Reimagining the Melting Pot and the Golden Door: National Identity in Gilded Age and Progressive Era Literature

By Prchal, Tim | MELUS, Spring 2007 | Go to article overview
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Reimagining the Melting Pot and the Golden Door: National Identity in Gilded Age and Progressive Era Literature


Prchal, Tim, MELUS


In 1883, Emma Lazarus wrote "The New Colossus" to help raise funds for a pedestal upon which would stand the Statue of Liberty. The poem depicts the "Mother of Exiles" offering a "world-wide welcome" (7) to the weary, hungry, and downtrodden. The work's final line is spoken by the hospitable "Lady Liberty" figure: "I lift my lamp beside the golden door" (14). The poem was saluted twenty years later, when it was engraved in bronze and affixed to the very pedestal it had helped construct. Just five years after that, though, Lazarus's golden door metaphor would come to share its status as a national icon with another metaphor. Israel Zangwill's play The Melting Pot opened in Washington, DC, in 1908, crystallizing and celebrating a view of American ethnicity with origins in the eighteenth century) In the finale, the lead character points to New York harbor during a blazing sunset and proclaims it to be "the great Melting Pot." He continues, "Ah, what a stirring and seething! Celt and Latin, Slav and Teuton, Greek and Syrian,--black and yellow.... [H]ow the great Alchemist melts and fuses them with his purging flame! Here shall they all unite to build the Republic of Man and the Kingdom of God" (184-85). Clearly, the golden door and melting pot images glowed with connotations of wide acceptance and mutual ascension.

However, by 1924 these two metaphors came together in a way that showed they had lost their radiance and reverence. That year, Senator Ellison DuRant Smith argued before Congress for a proposal to significantly toughen immigration restriction laws. Smith opened his speech by declaring that "the time has arrived when we should shut the door. We have been called the melting pot of the world. We had an experience just a few years ago, during the Great World War, when it looked as though we had allowed influences to enter our borders that were about to melt the pot in place of us being the melting pot" (80). (2) Coupling the melting pot with the words "shut the door" (and repeating the latter phrase five more times during the speech), Smith reveals how a perceived failure of the melting pot metaphorically stripped the glitter off the golden door, leaving it a door that needed shutting.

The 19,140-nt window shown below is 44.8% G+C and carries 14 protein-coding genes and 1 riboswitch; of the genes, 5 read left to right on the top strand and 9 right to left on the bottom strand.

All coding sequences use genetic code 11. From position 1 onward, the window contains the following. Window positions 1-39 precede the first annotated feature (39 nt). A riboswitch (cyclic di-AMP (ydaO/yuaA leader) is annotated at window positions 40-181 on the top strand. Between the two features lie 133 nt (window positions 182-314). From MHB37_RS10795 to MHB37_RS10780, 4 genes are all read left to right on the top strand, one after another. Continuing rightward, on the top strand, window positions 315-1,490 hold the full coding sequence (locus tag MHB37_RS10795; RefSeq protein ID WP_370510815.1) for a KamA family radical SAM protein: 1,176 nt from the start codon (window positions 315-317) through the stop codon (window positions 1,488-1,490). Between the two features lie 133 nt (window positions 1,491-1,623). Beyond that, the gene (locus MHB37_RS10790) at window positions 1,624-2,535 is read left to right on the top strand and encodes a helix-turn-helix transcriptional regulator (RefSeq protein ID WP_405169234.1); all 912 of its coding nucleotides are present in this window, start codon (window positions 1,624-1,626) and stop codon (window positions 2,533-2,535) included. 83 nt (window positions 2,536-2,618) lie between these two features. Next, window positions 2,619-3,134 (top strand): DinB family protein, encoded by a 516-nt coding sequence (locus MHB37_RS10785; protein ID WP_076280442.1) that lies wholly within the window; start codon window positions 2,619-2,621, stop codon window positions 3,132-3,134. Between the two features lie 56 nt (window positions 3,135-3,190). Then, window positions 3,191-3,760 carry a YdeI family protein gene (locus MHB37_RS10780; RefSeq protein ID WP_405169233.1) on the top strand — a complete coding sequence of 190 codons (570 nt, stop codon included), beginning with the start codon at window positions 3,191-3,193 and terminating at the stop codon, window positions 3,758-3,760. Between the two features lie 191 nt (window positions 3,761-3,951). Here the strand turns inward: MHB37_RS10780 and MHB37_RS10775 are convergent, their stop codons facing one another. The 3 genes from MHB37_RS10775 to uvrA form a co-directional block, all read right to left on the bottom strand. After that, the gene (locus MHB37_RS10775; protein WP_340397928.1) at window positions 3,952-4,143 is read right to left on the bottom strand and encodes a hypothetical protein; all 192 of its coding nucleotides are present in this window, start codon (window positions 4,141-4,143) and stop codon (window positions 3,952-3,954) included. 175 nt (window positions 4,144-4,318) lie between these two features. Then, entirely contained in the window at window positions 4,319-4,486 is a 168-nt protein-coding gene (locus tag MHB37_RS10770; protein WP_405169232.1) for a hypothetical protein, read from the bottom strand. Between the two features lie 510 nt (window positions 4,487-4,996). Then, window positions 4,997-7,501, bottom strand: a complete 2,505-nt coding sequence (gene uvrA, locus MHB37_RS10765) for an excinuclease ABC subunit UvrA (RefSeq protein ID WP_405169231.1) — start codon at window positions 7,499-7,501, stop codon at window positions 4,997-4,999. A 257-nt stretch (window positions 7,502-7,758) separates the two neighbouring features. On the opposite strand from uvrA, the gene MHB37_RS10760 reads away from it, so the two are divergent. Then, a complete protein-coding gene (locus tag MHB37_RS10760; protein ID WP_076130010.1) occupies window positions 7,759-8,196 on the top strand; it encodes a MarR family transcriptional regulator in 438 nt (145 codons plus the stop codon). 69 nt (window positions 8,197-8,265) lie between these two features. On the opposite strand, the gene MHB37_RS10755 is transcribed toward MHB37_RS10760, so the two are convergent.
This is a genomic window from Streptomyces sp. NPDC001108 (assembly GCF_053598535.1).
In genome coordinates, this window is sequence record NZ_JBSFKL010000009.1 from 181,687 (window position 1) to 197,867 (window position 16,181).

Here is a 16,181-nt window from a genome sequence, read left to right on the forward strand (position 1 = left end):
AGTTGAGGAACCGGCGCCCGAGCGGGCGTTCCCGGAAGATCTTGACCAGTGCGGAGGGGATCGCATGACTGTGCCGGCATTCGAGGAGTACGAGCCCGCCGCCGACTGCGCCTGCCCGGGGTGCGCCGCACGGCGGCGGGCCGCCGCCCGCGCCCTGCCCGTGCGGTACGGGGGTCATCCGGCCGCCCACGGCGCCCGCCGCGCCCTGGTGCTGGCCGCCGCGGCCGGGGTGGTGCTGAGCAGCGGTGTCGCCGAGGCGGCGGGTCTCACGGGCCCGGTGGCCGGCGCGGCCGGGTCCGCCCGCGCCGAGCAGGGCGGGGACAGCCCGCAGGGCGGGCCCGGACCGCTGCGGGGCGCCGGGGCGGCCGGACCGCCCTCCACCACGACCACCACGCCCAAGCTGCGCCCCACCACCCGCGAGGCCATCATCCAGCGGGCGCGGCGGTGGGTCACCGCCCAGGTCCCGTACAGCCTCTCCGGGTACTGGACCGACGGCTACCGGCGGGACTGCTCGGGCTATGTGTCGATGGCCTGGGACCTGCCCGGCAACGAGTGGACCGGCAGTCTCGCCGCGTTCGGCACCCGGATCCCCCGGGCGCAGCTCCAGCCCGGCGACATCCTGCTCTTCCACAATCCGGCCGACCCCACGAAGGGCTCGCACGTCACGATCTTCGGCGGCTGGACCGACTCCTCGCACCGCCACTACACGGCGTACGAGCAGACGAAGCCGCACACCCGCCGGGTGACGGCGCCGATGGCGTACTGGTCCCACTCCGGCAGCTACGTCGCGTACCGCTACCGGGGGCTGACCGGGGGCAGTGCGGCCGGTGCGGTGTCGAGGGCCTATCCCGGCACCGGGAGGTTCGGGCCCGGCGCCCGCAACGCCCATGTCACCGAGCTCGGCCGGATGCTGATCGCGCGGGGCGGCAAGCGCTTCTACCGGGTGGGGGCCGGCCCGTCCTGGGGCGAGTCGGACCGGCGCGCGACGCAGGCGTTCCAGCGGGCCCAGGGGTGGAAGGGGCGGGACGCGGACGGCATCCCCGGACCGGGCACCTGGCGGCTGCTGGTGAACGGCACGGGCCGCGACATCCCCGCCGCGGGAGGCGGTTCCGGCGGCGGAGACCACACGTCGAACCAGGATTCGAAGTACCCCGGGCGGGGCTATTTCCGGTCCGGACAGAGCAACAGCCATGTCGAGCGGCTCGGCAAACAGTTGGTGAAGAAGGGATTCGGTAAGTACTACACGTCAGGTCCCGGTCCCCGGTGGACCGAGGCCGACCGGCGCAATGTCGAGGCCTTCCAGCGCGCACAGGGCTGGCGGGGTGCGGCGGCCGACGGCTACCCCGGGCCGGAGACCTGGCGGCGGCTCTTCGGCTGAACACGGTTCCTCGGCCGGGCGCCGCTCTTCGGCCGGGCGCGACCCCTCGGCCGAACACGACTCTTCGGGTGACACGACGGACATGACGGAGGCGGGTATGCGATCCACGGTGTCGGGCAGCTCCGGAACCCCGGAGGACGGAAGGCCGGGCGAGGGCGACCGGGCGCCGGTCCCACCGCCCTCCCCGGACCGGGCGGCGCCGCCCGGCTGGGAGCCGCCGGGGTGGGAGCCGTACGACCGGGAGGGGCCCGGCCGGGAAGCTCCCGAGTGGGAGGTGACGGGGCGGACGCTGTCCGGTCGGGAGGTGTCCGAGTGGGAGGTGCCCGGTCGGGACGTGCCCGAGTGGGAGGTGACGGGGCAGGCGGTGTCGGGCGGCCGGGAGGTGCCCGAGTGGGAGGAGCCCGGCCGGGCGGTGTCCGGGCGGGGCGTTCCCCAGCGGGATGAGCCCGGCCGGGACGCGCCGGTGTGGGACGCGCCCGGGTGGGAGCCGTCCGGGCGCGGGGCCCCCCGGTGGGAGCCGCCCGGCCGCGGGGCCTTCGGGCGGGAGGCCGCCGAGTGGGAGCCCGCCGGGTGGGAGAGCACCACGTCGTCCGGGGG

The immigrants blamed for this dramatic transformation came from countries such as Italy, Hungary, Lithuania, Poland, and Russia. Like the Chinese who had evoked apprehension before them, these newcomers had little previous representation in the US and stood in stark contrast to most immigrants who had come since the start of European colonization, especially those from Britain, the Netherlands, Ireland, Germany, and Scandinavia. The "old immigrants," as they came to be called, were being eclipsed by the "new immigrants" from Europe's southern and eastern regions. A book from the period uses this old versus new classification to explain that 563,175 old immigrants arrived in 1882, comprising 86.9 percent of that year's overall figures. By 1907, however, 971,608 new immigrants arrived, making up 81 percent of the total (Jenks and Lauck 26). This swing evoked widespread anxiety because of the alleged degradation that would result from admitting so many new immigrants. As early as 1891, The Nation warned that the new immigrants threatened to unbalance the country by introducing too many lower-class workers, too many males, and too many hard-to-assimilate elderly people. The article concludes by saying that the southern and eastern European influx "is not related to us in race or language, but has habits of thought and behavior radically foreign to those which have so far prevailed in the United States" ("The New Immigration" 210). Such sentiments became more pervasive as percentages continued to grow in favor of the new immigrants. (3)

Opposition to new immigrants reached a peak in the early 1920s, resulting in far-reaching restriction laws. While about 900,000 newcomers entered annually from 1900-1910, only a third of that were admitted for all of 1925 through 1930.

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